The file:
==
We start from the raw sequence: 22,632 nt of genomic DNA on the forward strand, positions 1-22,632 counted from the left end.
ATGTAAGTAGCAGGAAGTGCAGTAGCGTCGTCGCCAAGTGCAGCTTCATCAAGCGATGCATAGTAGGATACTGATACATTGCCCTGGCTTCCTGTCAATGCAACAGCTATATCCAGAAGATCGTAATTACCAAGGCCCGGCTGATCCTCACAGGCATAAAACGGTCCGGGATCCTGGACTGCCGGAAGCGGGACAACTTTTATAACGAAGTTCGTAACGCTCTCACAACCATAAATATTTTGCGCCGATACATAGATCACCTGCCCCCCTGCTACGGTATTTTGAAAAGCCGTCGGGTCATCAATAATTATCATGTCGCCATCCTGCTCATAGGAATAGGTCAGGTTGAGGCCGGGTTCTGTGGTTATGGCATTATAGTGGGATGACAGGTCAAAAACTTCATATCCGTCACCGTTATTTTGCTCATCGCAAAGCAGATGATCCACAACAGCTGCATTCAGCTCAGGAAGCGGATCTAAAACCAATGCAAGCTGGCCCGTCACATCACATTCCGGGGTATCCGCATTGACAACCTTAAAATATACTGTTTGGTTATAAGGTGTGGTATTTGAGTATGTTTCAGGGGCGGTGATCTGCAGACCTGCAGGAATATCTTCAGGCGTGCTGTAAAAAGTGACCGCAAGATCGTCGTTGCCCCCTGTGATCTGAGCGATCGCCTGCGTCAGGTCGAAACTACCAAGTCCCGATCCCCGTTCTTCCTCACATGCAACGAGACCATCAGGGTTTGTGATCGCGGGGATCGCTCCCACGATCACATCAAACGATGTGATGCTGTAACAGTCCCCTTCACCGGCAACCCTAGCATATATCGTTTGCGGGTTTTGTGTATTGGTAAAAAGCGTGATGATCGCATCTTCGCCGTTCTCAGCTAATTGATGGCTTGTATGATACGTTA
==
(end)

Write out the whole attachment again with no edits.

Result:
We start from the raw sequence: 22,632 nt of genomic DNA on the forward strand, positions 1-22,632 counted from the left end.
ATGTAAGTAGCAGGAAGTGCAGTAGCGTCGTCGCCAAGTGCAGCTTCATCAAGCGATGCATAGTAGGATACTGATACATTGCCCTGGCTTCCTGTCAATGCAACAGCTATATCCAGAAGATCGTAATTACCAAGGCCCGGCTGATCCTCACAGGCATAAAACGGTCCGGGATCCTGGACTGCCGGAAGCGGGACAACTTTTATAACGAAGTTCGTAACGCTCTCACAACCATAAATATTTTGCGCCGATACATAGATCACCTGCCCCCCTGCTACGGTATTTTGAAAAGCCGTCGGGTCATCAATAATTATCATGTCGCCATCCTGCTCATAGGAATAGGTCAGGTTGAGGCCGGGTTCTGTGGTTATGGCATTATAGTGGGATGACAGGTCAAAAACTTCATATCCGTCACCGTTATTTTGCTCATCGCAAAGCAGATGATCCACAACAGCTGCATTCAGCTCAGGAAGCGGATCTAAAACCAATGCAAGCTGGCCCGTCACATCACATTCCGGGGTATCCGCATTGACAACCTTAAAATATACTGTTTGGTTATAAGGTGTGGTATTTGAGTATGTTTCAGGGGCGGTGATCTGCAGACCTGCAGGAATATCTTCAGGCGTGCTGTAAAAAGTGACCGCAAGATCGTCGTTGCCCCCTGTGATCTGAGCGATCGCCTGCGTCAGGTCGAAACTACCAAGTCCCGATCCCCGTTCTTCCTCACATGCAACGAGACCATCAGGGTTTGTGATCGCGGGGATCGCTCCCACGATCACATCAAACGATGTGATGCTGTAACAGTCCCCTTCACCGGCAACCCTAGCATATATCGTTTGCGGGTTTTGTGTATTGGTAAAAAGCGTGATGATCGCATCTTCGCCGTTCTCAGCTAATTGATGGCTTGTATGATACGTTA